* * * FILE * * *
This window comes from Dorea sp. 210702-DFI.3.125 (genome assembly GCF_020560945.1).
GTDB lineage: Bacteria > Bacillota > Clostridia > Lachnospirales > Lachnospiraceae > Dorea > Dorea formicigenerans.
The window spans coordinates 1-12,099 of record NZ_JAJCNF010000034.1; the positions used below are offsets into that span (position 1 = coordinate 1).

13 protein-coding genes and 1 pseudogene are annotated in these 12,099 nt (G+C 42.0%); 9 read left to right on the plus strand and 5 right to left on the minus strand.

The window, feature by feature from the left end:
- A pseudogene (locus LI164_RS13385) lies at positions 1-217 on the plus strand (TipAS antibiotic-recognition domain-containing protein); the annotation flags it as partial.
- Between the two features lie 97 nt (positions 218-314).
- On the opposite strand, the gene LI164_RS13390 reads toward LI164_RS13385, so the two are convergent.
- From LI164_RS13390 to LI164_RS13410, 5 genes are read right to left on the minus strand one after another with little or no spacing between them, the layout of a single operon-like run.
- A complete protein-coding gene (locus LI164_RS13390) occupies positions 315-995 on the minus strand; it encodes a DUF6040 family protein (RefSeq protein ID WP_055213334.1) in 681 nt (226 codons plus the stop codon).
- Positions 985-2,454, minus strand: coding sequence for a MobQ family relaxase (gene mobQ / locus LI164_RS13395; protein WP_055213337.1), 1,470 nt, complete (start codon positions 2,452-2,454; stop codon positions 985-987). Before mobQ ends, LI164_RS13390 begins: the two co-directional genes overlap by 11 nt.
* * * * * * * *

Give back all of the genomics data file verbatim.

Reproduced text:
This window comes from Dorea sp. 210702-DFI.3.125 (genome assembly GCF_020560945.1).
GTDB lineage: Bacteria > Bacillota > Clostridia > Lachnospirales > Lachnospiraceae > Dorea > Dorea formicigenerans.
The window spans coordinates 1-12,099 of record NZ_JAJCNF010000034.1; the positions used below are offsets into that span (position 1 = coordinate 1).

13 protein-coding genes and 1 pseudogene are annotated in these 12,099 nt (G+C 42.0%); 9 read left to right on the plus strand and 5 right to left on the minus strand.

The window, feature by feature from the left end:
- A pseudogene (locus LI164_RS13385) lies at positions 1-217 on the plus strand (TipAS antibiotic-recognition domain-containing protein); the annotation flags it as partial.
- Between the two features lie 97 nt (positions 218-314).
- On the opposite strand, the gene LI164_RS13390 reads toward LI164_RS13385, so the two are convergent.
- From LI164_RS13390 to LI164_RS13410, 5 genes are read right to left on the minus strand one after another with little or no spacing between them, the layout of a single operon-like run.
- A complete protein-coding gene (locus LI164_RS13390) occupies positions 315-995 on the minus strand; it encodes a DUF6040 family protein (RefSeq protein ID WP_055213334.1) in 681 nt (226 codons plus the stop codon).
- Positions 985-2,454, minus strand: coding sequence for a MobQ family relaxase (gene mobQ / locus LI164_RS13395; protein WP_055213337.1), 1,470 nt, complete (start codon positions 2,452-2,454; stop codon positions 985-987). Before mobQ ends, LI164_RS13390 begins: the two co-directional genes overlap by 11 nt.